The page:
I am making roast chicken for dinner. This gives me the opportunity to write about two of my favorite books of all time.
I make my roast chicken following the directions provided by Laurie Colwin in her great book More Home Cooking. She advises slow roasting on a low heat for at least two hours, a method which has never failed to result in a lovely juicy chicken. Colwin advises stuffing the chicken with half a lemon, but I use half an onion instead. I do follow her suggestion to sprinkle the bird with paprika, and baste frequently.
More Home Cooking, and an earlier book by Colwin called Home Cooking are collections of her columns from Gourmet magazine, written in the 1980’s and early 1990’s. They are not traditional cookbooks. Instead, while they do contain some recipes, they are mostly Colwin's ramblings about food and how it fits into family, friendships, and life. Colwin's stories are comforting, accessible, inspiring, unpretentious, funny, and delightful. I love these books with all my heart and they are two of the very few books that I will occasionally re-read. I have given them as gifts to so many people so many times that I have lost track, and thus once presented my aunt with Home Cooking two years in a row.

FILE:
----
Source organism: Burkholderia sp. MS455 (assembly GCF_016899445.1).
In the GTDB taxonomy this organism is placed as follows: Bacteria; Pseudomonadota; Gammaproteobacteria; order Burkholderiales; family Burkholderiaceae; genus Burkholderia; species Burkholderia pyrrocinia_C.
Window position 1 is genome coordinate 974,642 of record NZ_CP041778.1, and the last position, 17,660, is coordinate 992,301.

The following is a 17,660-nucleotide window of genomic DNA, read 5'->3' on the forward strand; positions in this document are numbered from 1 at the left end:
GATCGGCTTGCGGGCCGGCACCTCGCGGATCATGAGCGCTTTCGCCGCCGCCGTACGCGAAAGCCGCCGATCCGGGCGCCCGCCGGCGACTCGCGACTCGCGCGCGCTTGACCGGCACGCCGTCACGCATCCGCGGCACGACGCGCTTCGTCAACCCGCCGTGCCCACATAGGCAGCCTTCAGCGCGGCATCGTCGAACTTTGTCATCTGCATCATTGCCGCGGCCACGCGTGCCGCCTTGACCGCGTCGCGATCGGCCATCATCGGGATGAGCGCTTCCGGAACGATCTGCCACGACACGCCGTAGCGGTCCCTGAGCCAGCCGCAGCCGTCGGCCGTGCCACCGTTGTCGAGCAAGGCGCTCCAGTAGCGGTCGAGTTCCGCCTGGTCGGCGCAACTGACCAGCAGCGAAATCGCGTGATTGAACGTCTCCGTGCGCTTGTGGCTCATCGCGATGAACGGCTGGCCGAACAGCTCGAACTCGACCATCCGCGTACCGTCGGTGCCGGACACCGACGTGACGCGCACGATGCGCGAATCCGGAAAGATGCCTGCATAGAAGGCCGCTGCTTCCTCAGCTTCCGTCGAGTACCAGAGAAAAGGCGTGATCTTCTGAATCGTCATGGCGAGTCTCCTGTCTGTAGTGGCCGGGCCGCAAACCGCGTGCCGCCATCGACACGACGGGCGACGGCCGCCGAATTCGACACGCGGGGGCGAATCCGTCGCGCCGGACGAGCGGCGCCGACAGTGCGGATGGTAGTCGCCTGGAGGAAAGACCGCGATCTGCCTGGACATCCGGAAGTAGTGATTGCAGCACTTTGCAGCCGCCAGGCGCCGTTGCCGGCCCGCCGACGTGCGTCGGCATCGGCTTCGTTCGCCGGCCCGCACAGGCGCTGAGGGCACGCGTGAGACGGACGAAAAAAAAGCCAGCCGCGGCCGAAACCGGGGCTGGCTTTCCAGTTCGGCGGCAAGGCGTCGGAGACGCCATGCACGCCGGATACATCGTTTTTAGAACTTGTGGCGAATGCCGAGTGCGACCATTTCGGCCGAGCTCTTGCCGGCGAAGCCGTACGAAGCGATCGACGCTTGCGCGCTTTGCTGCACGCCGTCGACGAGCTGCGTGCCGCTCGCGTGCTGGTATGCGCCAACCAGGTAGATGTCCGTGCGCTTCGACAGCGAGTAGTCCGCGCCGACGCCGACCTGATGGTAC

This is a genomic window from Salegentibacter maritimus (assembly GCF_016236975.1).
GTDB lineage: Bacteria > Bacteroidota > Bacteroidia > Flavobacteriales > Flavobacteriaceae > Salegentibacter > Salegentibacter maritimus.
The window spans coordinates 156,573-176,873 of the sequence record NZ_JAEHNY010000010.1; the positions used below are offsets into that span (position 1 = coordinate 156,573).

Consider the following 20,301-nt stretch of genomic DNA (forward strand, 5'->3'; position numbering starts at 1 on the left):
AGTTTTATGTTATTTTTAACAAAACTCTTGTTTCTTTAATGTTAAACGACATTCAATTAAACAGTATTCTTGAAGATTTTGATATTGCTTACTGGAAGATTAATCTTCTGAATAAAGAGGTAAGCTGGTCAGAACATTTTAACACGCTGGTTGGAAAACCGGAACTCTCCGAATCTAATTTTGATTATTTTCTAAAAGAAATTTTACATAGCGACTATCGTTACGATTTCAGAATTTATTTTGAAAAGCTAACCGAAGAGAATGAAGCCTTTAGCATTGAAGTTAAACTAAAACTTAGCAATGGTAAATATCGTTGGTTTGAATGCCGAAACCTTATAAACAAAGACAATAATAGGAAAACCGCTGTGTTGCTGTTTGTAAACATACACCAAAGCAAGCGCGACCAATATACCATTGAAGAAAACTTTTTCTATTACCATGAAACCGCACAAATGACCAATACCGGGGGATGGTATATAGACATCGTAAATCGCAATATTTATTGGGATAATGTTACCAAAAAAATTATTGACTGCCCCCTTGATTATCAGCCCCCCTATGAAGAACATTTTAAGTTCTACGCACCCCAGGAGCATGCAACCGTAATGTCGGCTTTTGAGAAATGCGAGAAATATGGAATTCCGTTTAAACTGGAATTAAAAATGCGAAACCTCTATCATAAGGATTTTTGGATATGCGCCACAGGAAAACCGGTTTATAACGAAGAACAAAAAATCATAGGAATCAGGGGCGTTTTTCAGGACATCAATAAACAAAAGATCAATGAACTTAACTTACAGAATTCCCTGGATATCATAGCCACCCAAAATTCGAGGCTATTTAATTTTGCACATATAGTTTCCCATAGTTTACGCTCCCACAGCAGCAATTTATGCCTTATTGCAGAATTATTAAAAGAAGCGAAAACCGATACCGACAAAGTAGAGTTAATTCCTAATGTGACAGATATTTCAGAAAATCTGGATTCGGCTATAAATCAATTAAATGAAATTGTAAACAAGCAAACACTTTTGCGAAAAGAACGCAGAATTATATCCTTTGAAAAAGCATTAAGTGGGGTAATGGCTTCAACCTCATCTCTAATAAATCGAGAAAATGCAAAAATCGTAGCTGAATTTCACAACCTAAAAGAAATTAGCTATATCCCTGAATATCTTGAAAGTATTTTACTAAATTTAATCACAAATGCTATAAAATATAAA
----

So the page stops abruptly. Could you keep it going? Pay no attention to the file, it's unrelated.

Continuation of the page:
My favorite essay in Home Cooking is called Feeding the Multitudes, where Colwin describes her weekly stint cooking lunch in a women’s homeless shelter, and which ends with a recipe for Shepherd’s Pie for 150 (“Chop 10 large onions and 4 bulbs of garlic…”).
Laurie Colwin was a gifted writer who wrote several novels in the 1980’s, mostly about life in New York, and about families. Unfortunately she died at the age of 48, in 1992. I consider her death a great loss to the world of fiction and food writing. But a quick check of Amazon.com tells me that most of her books are still in print, including Home Cooking and More Home Cooking. That makes me happy.